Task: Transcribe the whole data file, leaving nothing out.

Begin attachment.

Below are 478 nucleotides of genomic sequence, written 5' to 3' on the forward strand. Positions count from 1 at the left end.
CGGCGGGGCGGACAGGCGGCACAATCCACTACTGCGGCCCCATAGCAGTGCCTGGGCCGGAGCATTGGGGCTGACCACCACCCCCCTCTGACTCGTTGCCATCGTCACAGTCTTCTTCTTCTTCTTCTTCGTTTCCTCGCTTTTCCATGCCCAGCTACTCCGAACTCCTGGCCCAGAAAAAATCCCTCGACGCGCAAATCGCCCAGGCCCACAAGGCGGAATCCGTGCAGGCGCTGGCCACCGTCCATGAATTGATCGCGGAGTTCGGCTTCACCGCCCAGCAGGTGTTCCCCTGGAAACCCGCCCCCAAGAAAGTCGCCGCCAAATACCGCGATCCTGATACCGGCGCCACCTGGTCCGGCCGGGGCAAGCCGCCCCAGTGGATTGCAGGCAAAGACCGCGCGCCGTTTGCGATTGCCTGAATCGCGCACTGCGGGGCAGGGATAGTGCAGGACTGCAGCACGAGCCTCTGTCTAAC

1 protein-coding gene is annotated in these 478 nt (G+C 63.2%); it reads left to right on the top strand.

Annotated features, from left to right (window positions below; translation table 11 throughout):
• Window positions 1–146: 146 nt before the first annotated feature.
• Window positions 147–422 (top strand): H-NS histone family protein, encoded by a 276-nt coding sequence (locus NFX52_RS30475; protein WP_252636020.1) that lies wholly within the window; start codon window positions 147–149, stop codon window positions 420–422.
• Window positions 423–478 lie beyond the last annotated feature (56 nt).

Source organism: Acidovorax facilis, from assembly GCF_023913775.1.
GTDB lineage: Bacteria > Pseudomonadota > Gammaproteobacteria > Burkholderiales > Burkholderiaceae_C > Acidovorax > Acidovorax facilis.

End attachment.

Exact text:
Below are 478 nucleotides of genomic sequence, written 5' to 3' on the forward strand. Positions count from 1 at the left end.
CGGCGGGGCGGACAGGCGGCACAATCCACTACTGCGGCCCCATAGCAGTGCCTGGGCCGGAGCATTGGGGCTGACCACCACCCCCCTCTGACTCGTTGCCATCGTCACAGTCTTCTTCTTCTTCTTCTTCGTTTCCTCGCTTTTCCATGCCCAGCTACTCCGAACTCCTGGCCCAGAAAAAATCCCTCGACGCGCAAATCGCCCAGGCCCACAAGGCGGAATCCGTGCAGGCGCTGGCCACCGTCCATGAATTGATCGCGGAGTTCGGCTTCACCGCCCAGCAGGTGTTCCCCTGGAAACCCGCCCCCAAGAAAGTCGCCGCCAAATACCGCGATCCTGATACCGGCGCCACCTGGTCCGGCCGGGGCAAGCCGCCCCAGTGGATTGCAGGCAAAGACCGCGCGCCGTTTGCGATTGCCTGAATCGCGCACTGCGGGGCAGGGATAGTGCAGGACTGCAGCACGAGCCTCTGTCTAAC

1 protein-coding gene is annotated in these 478 nt (G+C 63.2%); it reads left to right on the top strand.

Annotated features, from left to right (window positions below; translation table 11 throughout):
• Window positions 1–146: 146 nt before the first annotated feature.
• Window positions 147–422 (top strand): H-NS histone family protein, encoded by a 276-nt coding sequence (locus NFX52_RS30475; protein WP_252636020.1) that lies wholly within the window; start codon window positions 147–149, stop codon window positions 420–422.
• Window positions 423–478 lie beyond the last annotated feature (56 nt).

Source organism: Acidovorax facilis, from assembly GCF_023913775.1.
GTDB lineage: Bacteria > Pseudomonadota > Gammaproteobacteria > Burkholderiales > Burkholderiaceae_C > Acidovorax > Acidovorax facilis.